But let’s assume it doesn’t, and out of that stack of refusals, you find someone willing to give you a shot. Kudos, you’ve got an agent. Hopefully it’s a good one—you won’t really know because you’ve never had an agent and thus have nothing to compare them to. My agent ended up being great, but that was luck—it wasn’t like I had lots of options.

Your new agent has some suggestions, and despite all the work you’ve done on your book, it needs a lot more. So you get back to your revisions. This second round of revisions is like the first, but somehow slightly more miserable.

Eventually you and your agent decide it’s time to start talking to publishers. Getting a publisher is a lot like getting an agent, except that now you have an agent, and he or she does all the grunt work, which is nice. At this point I was well out of money, and had resorted to selling bodily fluids to stay afloat. Not really.

Again, for most folk, this is a breaking point—let’s continue on without a hiccup. Low and behold, a group of business folk somewhere go a little too heavy on their liquid lunch and decide, what the hell, they’re going to buy your book. Boo-yah! A scant sixteen months after starting, you’re going to see some money! Not right away, of course—you’ve got a few more months of sleeping on cardboard, but still, good job!

Your new editor wants changes, and with your pockets full for the first time in who knows how long, you aren’t in any sort of mood to argue. Mostly the ideas are good, if you’ve got a good editor, which I do. Sometimes the ideas are bad, and you refuse to consider them, and your editor backs off. Your editor also does the first really thorough line edit of your book, during which you discover that you know relatively little about grammar and you can’t spell for shit. (A short list of words I can’t spell correctly: necessary, waved vs. waived, taught vs. taut.)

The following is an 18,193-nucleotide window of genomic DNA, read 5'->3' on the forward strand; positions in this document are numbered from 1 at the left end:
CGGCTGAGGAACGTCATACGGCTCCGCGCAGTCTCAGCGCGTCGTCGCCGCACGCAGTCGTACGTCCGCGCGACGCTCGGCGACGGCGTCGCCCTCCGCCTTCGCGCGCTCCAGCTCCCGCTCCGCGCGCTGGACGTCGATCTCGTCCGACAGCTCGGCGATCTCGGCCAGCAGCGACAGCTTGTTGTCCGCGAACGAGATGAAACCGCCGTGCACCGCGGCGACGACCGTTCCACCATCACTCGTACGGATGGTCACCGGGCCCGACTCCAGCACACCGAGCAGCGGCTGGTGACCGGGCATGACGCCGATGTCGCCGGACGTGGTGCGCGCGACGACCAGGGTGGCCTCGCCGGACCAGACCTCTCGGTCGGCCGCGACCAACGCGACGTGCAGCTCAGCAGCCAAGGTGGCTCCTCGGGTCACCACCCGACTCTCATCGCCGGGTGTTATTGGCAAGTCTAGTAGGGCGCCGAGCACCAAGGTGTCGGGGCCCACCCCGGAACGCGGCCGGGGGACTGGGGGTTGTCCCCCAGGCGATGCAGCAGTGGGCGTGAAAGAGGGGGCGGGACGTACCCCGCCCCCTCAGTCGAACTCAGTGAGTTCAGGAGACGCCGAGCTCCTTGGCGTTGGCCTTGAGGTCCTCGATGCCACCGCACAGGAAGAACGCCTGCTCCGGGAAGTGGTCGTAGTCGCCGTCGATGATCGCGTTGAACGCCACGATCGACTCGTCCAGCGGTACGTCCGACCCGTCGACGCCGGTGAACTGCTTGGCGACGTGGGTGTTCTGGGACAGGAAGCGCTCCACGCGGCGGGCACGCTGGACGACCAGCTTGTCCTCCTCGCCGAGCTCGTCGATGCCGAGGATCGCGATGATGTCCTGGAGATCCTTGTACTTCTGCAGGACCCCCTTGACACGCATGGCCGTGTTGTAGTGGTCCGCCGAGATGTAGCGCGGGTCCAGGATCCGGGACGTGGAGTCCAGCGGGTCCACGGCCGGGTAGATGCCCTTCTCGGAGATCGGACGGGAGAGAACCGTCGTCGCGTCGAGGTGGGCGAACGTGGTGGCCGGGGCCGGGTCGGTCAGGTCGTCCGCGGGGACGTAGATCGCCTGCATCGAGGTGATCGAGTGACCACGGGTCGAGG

Something else happens at about this stage—your ownership of the work, at one point absolute, begins to diminish. Strangers design the cover art, people you’ve never met copy edit it and start working on the press. It’s become an enterprise of which you’re a part—maybe the main part, but still, it ain’t quite your baby no more.

It goes on this way for a long, long time—much longer than you thought. More line edits, more small alterations. A lot of that is you, and your refusal to stop tweaking. A few days before the first pass pages were due I suddenly decided my book was heavy by about 15,000 words, went through with a red pen and tore it apart. Friends and family ask when you’ll be done with it and you stare at your shoes and shake your head in despair.

Then, one day, it’s over. Actually over. You can’t change it even if you wanted to. In theory, you should experience a moment of extraordinary release. In practice, you’re already pretty deep into the sequel, so there’s not a lot of time for dancing.

Anyway, that’s it in a nutshell. Lord knows there are worse ways to make a living.

Please visit Daniel Polansky’s website to learn more and don’t forgot to enter the Low Town giveaway! Mention something you enjoyed about this guest post and get an extra entry.